• The first stage, which starts when your contractions are regular and usually lasts the longest of the three.
  • The second stage, also known as the 'pushing stage', which starts when your cervix is fully dilated (fully open with a diameter of 10cm) and ends with the delivery of your baby.
  • The third stage, which is the delivery of the placenta, either naturally or induced by drugs.

You'll probably notice some early signs of labour before the first stage starts – this is sometimes known as the latent phase, and can last for several days. During this time, your body is starting to get ready for labour, and you may have contractions, but they won't be regular.

How long can you expect labour to last?

If this is your first baby, the first stage of labour usually lasts from 8-12 hours, and the pushing stage no longer than 3 hours. So that's a total of 11-15 hours from regular contractions until you're holding your baby.

If you've had a baby before, labour is usually quite a bit quicker, with the first stage lasting around 5 hours on average, and the second stage less than 2 hours – for a total of 7 hours on average.

However, it's different for every woman, with some mums popping their babies out in a matter of several hours, and others enduring 24+ hours in all.

If you feel as though you're actually petrified of giving birth, you may be suffering from tokophobia, an actual phobia of pregnancy and labour. Learn more about tokophobia and what to do about it.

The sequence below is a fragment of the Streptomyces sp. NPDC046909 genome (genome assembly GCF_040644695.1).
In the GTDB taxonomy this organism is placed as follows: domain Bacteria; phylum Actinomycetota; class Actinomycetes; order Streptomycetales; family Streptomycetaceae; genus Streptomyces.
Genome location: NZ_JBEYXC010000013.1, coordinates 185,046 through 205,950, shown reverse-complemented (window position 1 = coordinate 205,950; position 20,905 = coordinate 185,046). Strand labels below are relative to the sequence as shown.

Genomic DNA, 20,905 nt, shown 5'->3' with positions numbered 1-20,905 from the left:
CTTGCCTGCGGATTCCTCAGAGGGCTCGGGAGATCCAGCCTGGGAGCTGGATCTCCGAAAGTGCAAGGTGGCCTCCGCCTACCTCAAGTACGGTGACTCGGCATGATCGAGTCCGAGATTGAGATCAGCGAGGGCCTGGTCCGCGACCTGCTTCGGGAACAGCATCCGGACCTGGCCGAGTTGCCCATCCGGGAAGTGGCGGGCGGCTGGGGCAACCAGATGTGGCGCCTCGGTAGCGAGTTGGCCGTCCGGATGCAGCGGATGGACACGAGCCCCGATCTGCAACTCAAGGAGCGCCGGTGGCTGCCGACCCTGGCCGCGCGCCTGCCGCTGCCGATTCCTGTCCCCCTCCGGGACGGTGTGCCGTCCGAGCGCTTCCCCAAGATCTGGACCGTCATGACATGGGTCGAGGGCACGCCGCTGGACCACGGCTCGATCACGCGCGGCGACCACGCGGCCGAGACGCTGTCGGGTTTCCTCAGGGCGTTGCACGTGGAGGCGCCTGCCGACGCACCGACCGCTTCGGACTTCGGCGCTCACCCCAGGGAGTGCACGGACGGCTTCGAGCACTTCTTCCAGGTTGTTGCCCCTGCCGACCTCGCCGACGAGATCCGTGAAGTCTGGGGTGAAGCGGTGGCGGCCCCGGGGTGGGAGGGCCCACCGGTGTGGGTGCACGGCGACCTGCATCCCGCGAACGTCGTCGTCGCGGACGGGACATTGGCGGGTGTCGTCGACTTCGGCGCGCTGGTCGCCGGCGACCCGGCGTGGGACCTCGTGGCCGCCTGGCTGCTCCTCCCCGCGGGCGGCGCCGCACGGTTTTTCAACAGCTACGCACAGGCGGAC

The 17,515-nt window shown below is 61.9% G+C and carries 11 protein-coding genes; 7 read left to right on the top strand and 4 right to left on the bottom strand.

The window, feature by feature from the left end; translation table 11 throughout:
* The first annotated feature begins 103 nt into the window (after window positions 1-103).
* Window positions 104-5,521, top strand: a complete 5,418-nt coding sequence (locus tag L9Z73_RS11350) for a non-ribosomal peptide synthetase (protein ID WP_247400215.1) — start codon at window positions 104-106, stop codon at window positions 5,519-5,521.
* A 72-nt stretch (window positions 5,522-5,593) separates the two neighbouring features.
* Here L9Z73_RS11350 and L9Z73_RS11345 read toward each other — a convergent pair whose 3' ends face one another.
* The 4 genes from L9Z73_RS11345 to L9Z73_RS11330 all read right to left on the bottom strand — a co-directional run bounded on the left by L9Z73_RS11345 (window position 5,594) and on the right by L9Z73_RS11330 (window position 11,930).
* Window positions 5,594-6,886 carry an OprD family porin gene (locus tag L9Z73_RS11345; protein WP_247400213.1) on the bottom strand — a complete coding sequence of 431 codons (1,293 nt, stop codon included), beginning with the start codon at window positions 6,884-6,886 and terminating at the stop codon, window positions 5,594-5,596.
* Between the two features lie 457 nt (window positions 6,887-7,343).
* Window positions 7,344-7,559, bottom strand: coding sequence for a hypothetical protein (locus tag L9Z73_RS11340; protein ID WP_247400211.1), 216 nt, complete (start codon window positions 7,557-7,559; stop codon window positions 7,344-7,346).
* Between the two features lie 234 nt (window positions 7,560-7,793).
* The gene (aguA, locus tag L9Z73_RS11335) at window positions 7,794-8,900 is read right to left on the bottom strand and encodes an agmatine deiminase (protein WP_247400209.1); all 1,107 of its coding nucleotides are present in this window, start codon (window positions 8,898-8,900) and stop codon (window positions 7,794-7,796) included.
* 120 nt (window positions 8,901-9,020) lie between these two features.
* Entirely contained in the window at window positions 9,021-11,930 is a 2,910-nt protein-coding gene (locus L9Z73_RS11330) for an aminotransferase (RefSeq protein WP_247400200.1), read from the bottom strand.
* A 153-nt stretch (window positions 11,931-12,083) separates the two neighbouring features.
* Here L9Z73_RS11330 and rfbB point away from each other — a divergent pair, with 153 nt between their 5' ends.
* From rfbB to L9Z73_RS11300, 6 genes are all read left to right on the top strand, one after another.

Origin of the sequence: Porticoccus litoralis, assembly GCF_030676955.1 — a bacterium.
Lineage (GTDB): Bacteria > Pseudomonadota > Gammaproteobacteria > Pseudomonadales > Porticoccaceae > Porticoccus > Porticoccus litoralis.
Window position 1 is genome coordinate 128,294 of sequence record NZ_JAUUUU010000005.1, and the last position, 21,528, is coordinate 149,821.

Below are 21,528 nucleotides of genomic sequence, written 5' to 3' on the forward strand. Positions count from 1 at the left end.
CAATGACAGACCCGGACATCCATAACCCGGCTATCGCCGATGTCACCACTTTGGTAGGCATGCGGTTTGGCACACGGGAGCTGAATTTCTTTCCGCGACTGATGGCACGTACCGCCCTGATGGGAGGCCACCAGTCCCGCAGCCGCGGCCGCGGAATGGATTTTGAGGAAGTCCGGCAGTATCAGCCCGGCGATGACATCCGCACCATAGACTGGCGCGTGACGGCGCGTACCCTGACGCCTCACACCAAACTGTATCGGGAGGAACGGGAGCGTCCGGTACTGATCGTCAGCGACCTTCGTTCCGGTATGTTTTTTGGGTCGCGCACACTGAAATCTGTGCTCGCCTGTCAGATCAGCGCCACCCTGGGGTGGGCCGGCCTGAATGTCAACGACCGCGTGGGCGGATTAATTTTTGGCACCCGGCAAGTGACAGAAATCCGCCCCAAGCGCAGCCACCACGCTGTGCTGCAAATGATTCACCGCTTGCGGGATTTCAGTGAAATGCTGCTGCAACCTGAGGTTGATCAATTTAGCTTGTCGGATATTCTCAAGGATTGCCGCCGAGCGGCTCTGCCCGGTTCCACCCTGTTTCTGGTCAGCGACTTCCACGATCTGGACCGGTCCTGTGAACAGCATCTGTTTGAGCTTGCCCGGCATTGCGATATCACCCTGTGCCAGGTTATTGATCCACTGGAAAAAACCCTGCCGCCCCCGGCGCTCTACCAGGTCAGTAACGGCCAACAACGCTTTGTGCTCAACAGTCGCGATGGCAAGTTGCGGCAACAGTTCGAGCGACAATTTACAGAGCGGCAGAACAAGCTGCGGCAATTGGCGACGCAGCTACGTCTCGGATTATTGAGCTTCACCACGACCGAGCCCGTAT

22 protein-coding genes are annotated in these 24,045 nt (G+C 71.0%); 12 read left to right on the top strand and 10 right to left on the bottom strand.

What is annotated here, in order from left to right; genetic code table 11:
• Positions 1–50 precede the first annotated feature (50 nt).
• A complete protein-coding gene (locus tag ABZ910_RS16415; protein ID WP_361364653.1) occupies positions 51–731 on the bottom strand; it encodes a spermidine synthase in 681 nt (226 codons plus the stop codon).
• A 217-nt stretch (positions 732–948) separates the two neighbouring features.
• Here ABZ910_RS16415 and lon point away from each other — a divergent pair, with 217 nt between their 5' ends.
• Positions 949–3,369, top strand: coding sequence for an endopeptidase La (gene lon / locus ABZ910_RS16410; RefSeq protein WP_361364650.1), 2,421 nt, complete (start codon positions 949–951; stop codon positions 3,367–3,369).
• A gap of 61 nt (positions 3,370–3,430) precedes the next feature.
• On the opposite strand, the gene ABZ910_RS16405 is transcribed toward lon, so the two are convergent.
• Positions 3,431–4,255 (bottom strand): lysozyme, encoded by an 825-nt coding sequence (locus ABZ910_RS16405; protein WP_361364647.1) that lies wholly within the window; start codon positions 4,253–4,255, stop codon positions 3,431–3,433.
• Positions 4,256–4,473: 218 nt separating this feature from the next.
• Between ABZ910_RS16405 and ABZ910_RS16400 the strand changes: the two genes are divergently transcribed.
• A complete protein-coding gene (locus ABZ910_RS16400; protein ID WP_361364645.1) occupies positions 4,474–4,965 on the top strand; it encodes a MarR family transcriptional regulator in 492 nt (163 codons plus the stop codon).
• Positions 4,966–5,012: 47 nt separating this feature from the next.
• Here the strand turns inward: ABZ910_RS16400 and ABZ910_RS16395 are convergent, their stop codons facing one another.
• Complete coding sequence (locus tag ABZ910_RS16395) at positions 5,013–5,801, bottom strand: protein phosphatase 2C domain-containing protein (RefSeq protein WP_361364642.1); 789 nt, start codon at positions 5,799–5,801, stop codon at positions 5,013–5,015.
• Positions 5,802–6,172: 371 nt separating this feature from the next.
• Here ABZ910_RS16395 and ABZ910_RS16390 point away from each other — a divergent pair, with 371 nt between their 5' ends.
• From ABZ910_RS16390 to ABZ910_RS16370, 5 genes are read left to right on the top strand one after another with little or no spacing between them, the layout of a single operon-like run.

What to do this week: sleep on your side

Latest research suggests that once you're in the third trimester (ie from next week onwards), you should sleep on your side. Experts now recommend that if you're going to sleep or taking a nap, you should start off on your side, in order to reduce your chances of stillbirth.

A three-year long study, that concluded in 2017, showed that if pregnant women sleep on their back in late pregnancy, it can increase risk of stillbirth.

As a result, Tommy's charity launched the Sleep On Side campaign, to let pregnant women know the health risks attached to sleeping on your back.

And don't worry if you wake up on your back. What's key here is the position you first go to sleep in. So start off on your side whenever you lie down for a nap or sleep. Then, if you wake up in a different position just try to go back onto your side as soon as you can.

Some experts, particularly in the US, recommend sleeping on your left side. A few small studies have suggested that can improve blood flow to your baby. But other studies haven't found any difference between the left or right side.

So while you may prefer to go for the left side just to be ultra safe, it doesn't really matter which side you choose. The most important thing for your baby's health is just to avoid going to sleep on your back in late pregnancy.

Watch this short video below to find out more about sleeping on your side ...

Your 27 week to-do list

1 Start sleeping on your side when you first go to sleep.

2 Read our tips on easing your childbirth fears.

3 Stock up on pantyliners as you may find you wee when you sneeze. Doing pelvic floor exercises will help with this.

4 Get your antenatal notes and any questions ready for next week's antenatal appointment.

5 By the end of the week, you'll have completed your second trimester; sounds like you deserve a treat! Take time to do something you love, or check out these top-rated pregnancy pampering products for ideas.

What to watch this week...

Get expert tips on what to expect at 27 weeks pregnant from our midwife.

What happens next week...

Want to know what happens when you're 28 weeks pregnant? Or maybe you've already forgotten what you read last week? Just click on the numbers above to find out more about what to expect when you're that number of weeks pregnant.